Extras start off with an audio commentary by Asian film experts Frank Djeng (NY Asian Film Festival) and F.J. DeSanto who also recorded new tracks for the first two films that are currently exclusive to the UHD trilogy set in one day with DeSanto spreading his Jackie Chan anecdotes over the three films. They both regard the third film as the pinnacle of the series, note that the film marks the transition from Chan as his Ka Kui character to "just Jackie" – with First Strike breaking continuity with the first three films – his increasingly Bond-ian persona and the broader, increasingly cartoonish bent to appeal to international audiences. Djeng refutes the claim that it is the first sync-sound Hong Kong picture, noting that it was the practice in the fifties and sixties before dubbing for export and that both Sammo Hung and Wong Kar Wai were also starting to shoot with sync-sound concurrently. Djeng notes that audiences were indeed shocked to hear Chan's real voice when the film was released – Chan having been dubbed by a regular voice artist throughout the eighties and the unease with Hong Kong audiences about the film's depiction of Mainland China five years before the handover. They also mention the US version in disparaging terms.

A lot of the production anecdotes and factoids from the first track find their way into the second audio Commentary on the Hong Kong cut by action cinema experts Mike Leeder & Arne Venema including Yeoh's injuries and her vanishing from the industry for five years when she got married, her return here and the suggestion that a badass female character was not only a means of Chan helping her return to the industry but also part of reaching a broader audience, and Cheung's increasingly thankless role in the series. They also point out that not only does Chan regular Mars (Fist of Fury) go from playing one of Ka Kui's colleagues in the first two films to playing one of the mercenaries, he also appears as one of the camp guards in the same scene after his first character is killed and subsequently doubles for Chan during the driving stunts in Malaysia, as well as providing background on the supporting cast including the Western performers like former American Mormon John Wakefield (Man Wanted) and Kim Penn (Knock-Off).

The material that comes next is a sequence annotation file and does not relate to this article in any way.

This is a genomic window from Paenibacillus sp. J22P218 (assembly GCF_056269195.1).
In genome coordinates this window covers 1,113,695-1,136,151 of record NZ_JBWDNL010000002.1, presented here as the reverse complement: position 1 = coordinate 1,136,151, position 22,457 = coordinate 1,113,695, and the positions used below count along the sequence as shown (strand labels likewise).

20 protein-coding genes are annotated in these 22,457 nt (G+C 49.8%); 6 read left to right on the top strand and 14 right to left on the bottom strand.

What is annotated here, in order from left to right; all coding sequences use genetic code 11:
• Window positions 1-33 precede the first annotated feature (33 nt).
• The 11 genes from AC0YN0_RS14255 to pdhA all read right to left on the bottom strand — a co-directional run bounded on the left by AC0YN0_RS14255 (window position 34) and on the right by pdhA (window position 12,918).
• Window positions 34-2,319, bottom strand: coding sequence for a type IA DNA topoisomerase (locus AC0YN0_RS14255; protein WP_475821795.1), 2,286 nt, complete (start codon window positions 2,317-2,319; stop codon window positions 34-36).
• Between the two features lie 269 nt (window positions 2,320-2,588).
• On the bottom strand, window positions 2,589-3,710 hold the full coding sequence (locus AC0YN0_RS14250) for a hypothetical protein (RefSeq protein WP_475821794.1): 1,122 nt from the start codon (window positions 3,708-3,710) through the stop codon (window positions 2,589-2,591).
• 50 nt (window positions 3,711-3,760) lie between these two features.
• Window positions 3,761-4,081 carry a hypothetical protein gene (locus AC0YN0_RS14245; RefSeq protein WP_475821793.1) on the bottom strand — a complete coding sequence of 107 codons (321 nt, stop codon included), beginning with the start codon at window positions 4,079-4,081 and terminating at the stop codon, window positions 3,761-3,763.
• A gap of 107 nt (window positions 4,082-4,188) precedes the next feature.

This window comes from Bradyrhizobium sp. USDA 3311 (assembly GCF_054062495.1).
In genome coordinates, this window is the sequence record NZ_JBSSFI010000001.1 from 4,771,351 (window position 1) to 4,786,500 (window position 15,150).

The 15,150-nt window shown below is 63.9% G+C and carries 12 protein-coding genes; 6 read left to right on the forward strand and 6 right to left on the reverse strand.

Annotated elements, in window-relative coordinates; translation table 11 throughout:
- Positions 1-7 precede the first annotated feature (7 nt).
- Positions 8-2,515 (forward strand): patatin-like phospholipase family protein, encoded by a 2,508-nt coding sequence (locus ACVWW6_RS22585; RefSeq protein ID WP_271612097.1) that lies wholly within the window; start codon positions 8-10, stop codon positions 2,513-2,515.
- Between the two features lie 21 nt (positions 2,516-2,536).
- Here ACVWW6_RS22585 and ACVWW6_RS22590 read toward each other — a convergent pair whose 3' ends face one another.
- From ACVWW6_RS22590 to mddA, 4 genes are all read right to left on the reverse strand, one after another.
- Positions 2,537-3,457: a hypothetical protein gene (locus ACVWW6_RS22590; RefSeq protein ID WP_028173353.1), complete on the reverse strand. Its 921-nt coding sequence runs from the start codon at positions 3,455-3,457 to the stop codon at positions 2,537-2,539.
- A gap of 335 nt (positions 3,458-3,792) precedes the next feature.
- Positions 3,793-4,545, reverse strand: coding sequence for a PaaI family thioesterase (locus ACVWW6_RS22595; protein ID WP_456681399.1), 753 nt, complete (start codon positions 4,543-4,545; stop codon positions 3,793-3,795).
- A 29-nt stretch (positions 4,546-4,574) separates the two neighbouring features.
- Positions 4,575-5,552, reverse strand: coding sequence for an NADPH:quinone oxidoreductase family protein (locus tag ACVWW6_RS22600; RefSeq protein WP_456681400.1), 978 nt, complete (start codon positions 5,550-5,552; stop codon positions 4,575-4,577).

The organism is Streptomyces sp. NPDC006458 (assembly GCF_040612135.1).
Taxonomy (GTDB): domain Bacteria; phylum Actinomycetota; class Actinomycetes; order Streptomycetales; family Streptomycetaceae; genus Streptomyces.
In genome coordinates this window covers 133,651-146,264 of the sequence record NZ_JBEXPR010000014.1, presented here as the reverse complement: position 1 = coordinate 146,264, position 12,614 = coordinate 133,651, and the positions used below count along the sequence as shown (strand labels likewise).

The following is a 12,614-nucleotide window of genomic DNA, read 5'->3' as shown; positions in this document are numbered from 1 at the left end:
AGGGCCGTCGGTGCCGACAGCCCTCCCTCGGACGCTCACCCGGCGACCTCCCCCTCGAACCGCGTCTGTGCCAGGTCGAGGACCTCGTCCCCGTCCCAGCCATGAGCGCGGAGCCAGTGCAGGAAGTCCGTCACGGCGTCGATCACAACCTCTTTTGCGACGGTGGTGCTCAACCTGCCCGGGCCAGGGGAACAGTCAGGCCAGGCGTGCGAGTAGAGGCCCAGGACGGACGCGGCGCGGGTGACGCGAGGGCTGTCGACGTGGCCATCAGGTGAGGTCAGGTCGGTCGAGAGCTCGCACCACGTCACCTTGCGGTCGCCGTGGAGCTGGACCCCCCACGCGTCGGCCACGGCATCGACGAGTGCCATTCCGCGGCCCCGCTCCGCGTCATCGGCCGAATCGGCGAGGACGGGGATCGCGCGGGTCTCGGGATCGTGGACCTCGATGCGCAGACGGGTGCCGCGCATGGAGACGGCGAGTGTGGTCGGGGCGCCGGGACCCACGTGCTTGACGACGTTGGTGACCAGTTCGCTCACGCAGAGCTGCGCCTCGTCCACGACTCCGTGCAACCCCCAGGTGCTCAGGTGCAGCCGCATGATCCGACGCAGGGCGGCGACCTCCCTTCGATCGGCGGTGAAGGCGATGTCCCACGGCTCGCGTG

Next up is a new interview with stunt coordinator and action historian John Kreng (22:35) who did not work on the film but came of age during the height of Bruce Lee's popularity and that of the show Kung Fu, met a producer from Golden Harvest at UCLA during a conference and got them interested in his stand-up comedy for a special that fell through. When Golden Harvest put him on the Los Angeles shoot of the Jet Li film The Master, he got to learn martial arts choreography and play several extra characters and double for others. Of Supercop, he recalls seeing the original cut at a film festival and being blown away by its innovations.

Leeder returns in "The Ultra Violent Jackie Chan Video Games" (11:11) discussing the Kaneko Jackie Chan video game "Kung Fu Master: Jackie Chan" and its follow-up "Jackie Chan: Fist of Fire" that are little known outside of Japan – even little known in Hong Kong – because their extreme violence clashed with Chan's family-friendly image; however, it did pave the way for the production of the Chan vehicle Thunderbolt with heavy product placement and a prominent villain role for German actor Thorsten Nickel (The Enforcer) who was digitized as an opponent in the video games and appears briefly here in new interview footage as well as in video from a Tokyo promotional appearance with Chan for the video game. Venema appears onscreen for a visit to the trilogy's Hong Kong locations (11:21).